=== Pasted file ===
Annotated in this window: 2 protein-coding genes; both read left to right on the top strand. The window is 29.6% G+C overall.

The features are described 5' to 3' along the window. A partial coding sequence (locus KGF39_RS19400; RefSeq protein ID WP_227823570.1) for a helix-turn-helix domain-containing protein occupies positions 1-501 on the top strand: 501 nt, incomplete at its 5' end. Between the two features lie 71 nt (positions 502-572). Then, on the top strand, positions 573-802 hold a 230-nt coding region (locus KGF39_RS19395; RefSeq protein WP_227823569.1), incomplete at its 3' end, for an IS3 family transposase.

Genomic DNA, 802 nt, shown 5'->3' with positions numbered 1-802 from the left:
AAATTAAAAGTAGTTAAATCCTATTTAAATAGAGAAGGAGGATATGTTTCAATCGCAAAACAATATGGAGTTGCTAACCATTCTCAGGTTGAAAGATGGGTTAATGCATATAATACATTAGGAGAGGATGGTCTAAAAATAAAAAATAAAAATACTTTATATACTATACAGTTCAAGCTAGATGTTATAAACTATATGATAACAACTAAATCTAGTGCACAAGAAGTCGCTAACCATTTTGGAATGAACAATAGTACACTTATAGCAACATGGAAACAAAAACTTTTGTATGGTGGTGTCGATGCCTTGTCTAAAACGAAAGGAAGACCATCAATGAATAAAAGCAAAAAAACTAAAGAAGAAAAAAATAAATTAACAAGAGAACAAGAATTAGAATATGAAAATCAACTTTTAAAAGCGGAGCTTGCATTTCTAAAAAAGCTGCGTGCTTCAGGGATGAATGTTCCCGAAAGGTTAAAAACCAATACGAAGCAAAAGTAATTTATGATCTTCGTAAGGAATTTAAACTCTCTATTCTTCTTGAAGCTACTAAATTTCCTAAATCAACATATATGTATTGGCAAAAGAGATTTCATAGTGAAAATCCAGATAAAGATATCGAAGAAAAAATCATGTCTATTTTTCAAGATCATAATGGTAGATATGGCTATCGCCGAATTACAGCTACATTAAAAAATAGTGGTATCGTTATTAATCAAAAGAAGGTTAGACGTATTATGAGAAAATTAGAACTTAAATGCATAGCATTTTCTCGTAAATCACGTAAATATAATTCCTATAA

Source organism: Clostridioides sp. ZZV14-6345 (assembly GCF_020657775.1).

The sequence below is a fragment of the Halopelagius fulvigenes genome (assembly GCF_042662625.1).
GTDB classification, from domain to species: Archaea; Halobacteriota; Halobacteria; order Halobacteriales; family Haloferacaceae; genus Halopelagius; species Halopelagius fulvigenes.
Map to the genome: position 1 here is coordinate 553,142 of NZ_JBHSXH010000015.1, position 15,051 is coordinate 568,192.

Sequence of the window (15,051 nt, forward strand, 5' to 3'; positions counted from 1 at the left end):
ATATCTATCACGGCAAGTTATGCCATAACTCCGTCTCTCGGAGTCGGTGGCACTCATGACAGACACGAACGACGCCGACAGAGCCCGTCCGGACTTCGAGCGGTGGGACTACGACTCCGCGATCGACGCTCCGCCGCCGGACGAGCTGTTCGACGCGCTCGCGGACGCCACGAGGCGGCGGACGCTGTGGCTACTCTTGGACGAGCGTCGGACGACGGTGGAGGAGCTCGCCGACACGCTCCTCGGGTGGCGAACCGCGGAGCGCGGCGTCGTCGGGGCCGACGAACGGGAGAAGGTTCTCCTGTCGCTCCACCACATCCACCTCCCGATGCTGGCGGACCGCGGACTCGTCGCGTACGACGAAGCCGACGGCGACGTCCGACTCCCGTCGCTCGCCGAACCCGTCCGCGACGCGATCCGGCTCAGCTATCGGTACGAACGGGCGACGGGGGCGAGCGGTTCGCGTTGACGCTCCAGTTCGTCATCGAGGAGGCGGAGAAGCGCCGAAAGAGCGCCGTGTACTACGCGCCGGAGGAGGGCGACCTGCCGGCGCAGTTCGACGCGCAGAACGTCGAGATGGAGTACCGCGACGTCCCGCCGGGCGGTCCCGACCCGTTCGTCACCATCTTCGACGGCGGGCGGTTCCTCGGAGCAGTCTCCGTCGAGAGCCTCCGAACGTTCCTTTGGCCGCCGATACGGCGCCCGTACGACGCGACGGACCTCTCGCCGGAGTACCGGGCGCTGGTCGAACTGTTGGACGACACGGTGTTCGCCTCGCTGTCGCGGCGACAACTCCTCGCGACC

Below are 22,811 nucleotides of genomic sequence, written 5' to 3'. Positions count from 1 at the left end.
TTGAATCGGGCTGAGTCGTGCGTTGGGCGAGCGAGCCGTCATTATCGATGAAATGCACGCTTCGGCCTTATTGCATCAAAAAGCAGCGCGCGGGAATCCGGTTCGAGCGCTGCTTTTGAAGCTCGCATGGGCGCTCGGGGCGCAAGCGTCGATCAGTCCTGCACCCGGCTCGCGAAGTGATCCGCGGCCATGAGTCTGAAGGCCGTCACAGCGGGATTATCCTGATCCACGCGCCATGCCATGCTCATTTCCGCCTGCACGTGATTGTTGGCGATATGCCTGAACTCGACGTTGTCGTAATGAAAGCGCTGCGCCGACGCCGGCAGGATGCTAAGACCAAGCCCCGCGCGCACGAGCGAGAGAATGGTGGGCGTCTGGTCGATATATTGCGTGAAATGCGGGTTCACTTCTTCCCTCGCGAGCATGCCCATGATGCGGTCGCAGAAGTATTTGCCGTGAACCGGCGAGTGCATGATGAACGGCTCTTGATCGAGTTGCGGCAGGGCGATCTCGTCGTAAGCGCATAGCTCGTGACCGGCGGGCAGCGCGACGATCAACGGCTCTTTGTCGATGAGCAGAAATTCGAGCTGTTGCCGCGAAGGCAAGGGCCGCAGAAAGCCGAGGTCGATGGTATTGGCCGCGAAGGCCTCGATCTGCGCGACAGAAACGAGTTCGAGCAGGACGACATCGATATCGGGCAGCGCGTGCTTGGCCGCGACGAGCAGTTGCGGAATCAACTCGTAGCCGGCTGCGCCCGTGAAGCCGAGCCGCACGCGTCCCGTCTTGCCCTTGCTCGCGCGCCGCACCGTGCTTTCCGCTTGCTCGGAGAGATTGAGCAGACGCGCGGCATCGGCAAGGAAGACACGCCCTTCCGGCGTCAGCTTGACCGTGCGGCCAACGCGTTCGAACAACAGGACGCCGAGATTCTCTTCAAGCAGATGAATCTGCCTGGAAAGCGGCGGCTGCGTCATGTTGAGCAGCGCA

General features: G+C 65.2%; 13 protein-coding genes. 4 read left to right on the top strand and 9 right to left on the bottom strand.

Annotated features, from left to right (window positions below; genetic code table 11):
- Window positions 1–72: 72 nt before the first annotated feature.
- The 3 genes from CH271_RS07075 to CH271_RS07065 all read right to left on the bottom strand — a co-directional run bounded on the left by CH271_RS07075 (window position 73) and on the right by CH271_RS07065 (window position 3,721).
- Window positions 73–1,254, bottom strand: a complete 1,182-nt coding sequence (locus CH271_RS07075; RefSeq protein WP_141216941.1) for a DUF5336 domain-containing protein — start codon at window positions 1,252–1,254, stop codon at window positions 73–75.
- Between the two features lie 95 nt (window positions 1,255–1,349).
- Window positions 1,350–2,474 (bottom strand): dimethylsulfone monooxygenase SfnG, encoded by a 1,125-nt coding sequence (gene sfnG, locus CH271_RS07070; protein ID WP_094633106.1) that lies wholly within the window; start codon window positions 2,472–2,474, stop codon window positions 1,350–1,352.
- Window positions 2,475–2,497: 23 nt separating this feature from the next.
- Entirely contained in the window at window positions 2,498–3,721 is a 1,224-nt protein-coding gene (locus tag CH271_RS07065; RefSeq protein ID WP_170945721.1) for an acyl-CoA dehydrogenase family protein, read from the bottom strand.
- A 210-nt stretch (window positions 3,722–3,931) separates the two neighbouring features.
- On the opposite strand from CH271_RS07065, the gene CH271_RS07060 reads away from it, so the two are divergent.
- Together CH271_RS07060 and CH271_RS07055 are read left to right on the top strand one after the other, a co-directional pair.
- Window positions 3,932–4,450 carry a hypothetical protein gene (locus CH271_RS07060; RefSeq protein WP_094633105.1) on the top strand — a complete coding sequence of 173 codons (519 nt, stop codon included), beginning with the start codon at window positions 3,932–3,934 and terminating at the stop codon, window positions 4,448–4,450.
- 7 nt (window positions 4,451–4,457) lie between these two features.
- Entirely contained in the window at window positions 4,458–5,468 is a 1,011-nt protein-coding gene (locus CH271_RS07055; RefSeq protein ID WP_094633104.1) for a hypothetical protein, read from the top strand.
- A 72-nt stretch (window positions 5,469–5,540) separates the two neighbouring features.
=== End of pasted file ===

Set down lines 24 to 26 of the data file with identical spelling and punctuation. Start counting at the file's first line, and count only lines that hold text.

- Together CH271_RS07060 and CH271_RS07055 are read left to right on the top strand one after the other, a co-directional pair.
- Window positions 3,932–4,450 carry a hypothetical protein gene (locus CH271_RS07060; RefSeq protein WP_094633105.1) on the top strand — a complete coding sequence of 173 codons (519 nt, stop codon included), beginning with the start codon at window positions 3,932–3,934 and terminating at the stop codon, window positions 4,448–4,450.
- 7 nt (window positions 4,451–4,457) lie between these two features.